When installing wood grain tile in damp areas, porcelain is the better choice. Due to the manufacturing process, porcelain is denser and better at repelling water. Because porcelain is baked at higher temperatures, it wears better than conventional ceramic.

As a bonus, you can even install porcelain tiles in semi-outdoor areas like sunrooms or patios. It’s strong enough to withstand minor temperature fluctuations without cracking.

There are two common types of porcelain tiles: through-body and color-body.  Through-body means the color and pattern run consistently through the porcelain tile. If you accidentally drop something and chip the tile’s surface, it will be less noticeable.

Color-body porcelain retains only its color throughout the body of the tile. The surface layer contains a baked-on coating to give the tile its sheen. If the outer layer is damaged, there will be a slight difference in appearance.

When choosing between ceramic and porcelain tile, consider how and where it will be used. In some instances, it may be worth paying extra for porcelain, but high-quality ceramic is resistant enough for most homes.

How do you find high-quality tile? Well, that’s the topic of our next section. Here’s a list of guidelines you can follow.

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Quality Guidelines

As we mentioned earlier, density is crucial to determining overall tile quality, but it’s not the only factor. You’ll want to make sure your tile is certified and inspected for quality.

The agencies responsible for grading tile quality and standards are the Tile Council of North America and the Porcelain Tile Certification Agency. The councils comprise industry leaders and manufacturer representatives. This group sets the criteria for the design, production, installation, and safety of ceramic and porcelain tiles.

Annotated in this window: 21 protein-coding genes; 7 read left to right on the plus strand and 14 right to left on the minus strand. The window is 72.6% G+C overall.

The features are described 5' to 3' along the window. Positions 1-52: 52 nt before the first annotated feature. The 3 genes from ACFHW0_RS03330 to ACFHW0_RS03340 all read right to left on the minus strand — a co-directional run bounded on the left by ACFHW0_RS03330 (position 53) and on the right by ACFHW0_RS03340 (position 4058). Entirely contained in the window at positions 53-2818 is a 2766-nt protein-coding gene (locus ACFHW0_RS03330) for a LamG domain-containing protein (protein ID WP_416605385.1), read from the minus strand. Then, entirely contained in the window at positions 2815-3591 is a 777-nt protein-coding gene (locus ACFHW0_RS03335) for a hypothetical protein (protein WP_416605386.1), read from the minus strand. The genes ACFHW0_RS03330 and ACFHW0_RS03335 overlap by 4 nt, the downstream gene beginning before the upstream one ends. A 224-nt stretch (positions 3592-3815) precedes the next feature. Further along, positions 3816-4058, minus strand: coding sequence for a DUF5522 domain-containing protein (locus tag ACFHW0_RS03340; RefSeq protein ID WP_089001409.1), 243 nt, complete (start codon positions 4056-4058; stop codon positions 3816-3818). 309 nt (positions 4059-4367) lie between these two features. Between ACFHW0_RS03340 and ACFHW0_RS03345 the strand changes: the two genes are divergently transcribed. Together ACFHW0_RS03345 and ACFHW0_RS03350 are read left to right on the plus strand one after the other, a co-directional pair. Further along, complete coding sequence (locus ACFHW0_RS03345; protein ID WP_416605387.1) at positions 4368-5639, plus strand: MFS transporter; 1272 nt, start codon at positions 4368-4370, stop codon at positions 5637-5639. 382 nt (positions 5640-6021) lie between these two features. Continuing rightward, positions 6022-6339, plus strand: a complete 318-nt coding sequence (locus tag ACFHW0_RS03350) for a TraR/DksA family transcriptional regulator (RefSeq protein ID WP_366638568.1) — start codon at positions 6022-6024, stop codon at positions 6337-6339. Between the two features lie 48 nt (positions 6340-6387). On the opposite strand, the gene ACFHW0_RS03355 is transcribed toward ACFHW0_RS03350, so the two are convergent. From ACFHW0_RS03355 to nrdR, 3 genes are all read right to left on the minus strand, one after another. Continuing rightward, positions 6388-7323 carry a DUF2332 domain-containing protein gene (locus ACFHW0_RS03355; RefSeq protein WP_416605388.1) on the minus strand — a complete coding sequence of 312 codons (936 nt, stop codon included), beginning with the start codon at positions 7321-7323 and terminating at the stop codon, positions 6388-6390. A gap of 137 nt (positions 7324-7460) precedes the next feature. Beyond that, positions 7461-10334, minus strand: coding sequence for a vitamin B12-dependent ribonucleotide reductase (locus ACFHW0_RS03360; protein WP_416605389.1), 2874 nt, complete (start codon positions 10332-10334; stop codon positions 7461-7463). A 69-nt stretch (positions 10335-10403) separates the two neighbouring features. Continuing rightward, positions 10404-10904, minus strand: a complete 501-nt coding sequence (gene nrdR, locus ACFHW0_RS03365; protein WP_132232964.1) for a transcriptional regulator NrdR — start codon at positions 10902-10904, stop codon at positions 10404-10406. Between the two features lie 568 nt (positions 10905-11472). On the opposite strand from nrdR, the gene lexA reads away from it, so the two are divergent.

When shopping for tile, make sure your selection carries a TCNA or PCTA certification mark. In addition to individual certifications, be sure to research your tile manufacturer. Larger companies often adhere to higher standards as their reputation is on the line.

If you find yourself debating between rectified and non-rectified tiles, select the former. Rectified tiles are checked for warping and unevenness. Additionally, the edges of rectified tiles are mechanically finished to allow for tighter grout lines and a seamless look.

Our last quality indicator is appearance. High-quality tiles are made with high-resolution images to mimic the graining and color variations found in natural wood. Tiles with clear images are a surefire sign of quality.

There is a widely used rating chart to gauge a tile’s variation level. The ratings run from V0 to V4. The higher the number, the more variation you can expect; for example, tile with substantial differences will have a grade of V4.

As always, make sure you read online customer reviews. While subjective, they are a good indicator of the manufacturer’s reliability.

Now that you know how to find quality wood-look tile, you’ll need to know how much to pay for it. We’ve outlined some of the cost factors for you in the next section.

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Pricing Guide

The cost of wood-look tile fluctuates according to quality, type, and durability. High-quality porcelain tiles will cost an average of $6.00-$12.00 per square foot. Customized porcelain can run upwards of $20.00 per square foot.

Better quality ceramic tiles typically range from $5.00-$10.00 per square foot. However, you can find wood-look tiles for much less. Unfortunately, these styles are usually low-quality and cheap looking. The exception: manufacturer closeouts.